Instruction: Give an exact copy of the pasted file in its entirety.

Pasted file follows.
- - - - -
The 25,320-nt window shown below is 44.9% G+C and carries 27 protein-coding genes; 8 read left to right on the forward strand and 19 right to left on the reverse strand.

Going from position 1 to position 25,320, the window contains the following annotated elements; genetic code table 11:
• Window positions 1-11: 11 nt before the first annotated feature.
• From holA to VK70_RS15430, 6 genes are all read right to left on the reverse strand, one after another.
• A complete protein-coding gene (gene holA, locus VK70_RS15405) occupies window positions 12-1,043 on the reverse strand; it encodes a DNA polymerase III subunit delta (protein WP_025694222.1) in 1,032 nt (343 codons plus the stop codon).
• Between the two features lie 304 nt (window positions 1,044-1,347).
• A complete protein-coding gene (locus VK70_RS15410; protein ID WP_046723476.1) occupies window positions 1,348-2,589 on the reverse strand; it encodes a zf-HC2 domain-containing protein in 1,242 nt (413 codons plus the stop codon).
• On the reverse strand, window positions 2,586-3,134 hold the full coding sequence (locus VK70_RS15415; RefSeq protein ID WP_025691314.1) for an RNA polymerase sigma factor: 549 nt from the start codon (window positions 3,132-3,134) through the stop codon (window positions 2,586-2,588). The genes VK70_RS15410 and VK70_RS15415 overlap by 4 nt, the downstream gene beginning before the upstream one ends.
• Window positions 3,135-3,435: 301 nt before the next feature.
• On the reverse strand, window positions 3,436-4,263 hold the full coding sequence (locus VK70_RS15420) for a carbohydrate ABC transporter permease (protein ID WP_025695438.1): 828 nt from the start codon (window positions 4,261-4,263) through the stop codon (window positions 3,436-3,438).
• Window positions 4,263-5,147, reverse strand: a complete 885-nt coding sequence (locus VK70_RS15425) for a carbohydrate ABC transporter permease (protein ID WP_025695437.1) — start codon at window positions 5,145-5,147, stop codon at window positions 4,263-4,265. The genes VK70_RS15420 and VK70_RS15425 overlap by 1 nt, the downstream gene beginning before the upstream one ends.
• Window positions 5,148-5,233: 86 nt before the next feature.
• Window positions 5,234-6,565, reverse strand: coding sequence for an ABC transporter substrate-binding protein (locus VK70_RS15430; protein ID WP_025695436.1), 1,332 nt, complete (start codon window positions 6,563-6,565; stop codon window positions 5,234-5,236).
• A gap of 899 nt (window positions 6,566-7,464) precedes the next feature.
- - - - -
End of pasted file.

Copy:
The 25,320-nt window shown below is 44.9% G+C and carries 27 protein-coding genes; 8 read left to right on the forward strand and 19 right to left on the reverse strand.

Going from position 1 to position 25,320, the window contains the following annotated elements; genetic code table 11:
• Window positions 1-11: 11 nt before the first annotated feature.
• From holA to VK70_RS15430, 6 genes are all read right to left on the reverse strand, one after another.
• A complete protein-coding gene (gene holA, locus VK70_RS15405) occupies window positions 12-1,043 on the reverse strand; it encodes a DNA polymerase III subunit delta (protein WP_025694222.1) in 1,032 nt (343 codons plus the stop codon).
• Between the two features lie 304 nt (window positions 1,044-1,347).
• A complete protein-coding gene (locus VK70_RS15410; protein ID WP_046723476.1) occupies window positions 1,348-2,589 on the reverse strand; it encodes a zf-HC2 domain-containing protein in 1,242 nt (413 codons plus the stop codon).
• On the reverse strand, window positions 2,586-3,134 hold the full coding sequence (locus VK70_RS15415; RefSeq protein ID WP_025691314.1) for an RNA polymerase sigma factor: 549 nt from the start codon (window positions 3,132-3,134) through the stop codon (window positions 2,586-2,588). The genes VK70_RS15410 and VK70_RS15415 overlap by 4 nt, the downstream gene beginning before the upstream one ends.
• Window positions 3,135-3,435: 301 nt before the next feature.
• On the reverse strand, window positions 3,436-4,263 hold the full coding sequence (locus VK70_RS15420) for a carbohydrate ABC transporter permease (protein ID WP_025695438.1): 828 nt from the start codon (window positions 4,261-4,263) through the stop codon (window positions 3,436-3,438).
• Window positions 4,263-5,147, reverse strand: a complete 885-nt coding sequence (locus VK70_RS15425) for a carbohydrate ABC transporter permease (protein ID WP_025695437.1) — start codon at window positions 5,145-5,147, stop codon at window positions 4,263-4,265. The genes VK70_RS15420 and VK70_RS15425 overlap by 1 nt, the downstream gene beginning before the upstream one ends.
• Window positions 5,148-5,233: 86 nt before the next feature.
• Window positions 5,234-6,565, reverse strand: coding sequence for an ABC transporter substrate-binding protein (locus VK70_RS15430; protein ID WP_025695436.1), 1,332 nt, complete (start codon window positions 6,563-6,565; stop codon window positions 5,234-5,236).
• A gap of 899 nt (window positions 6,566-7,464) precedes the next feature.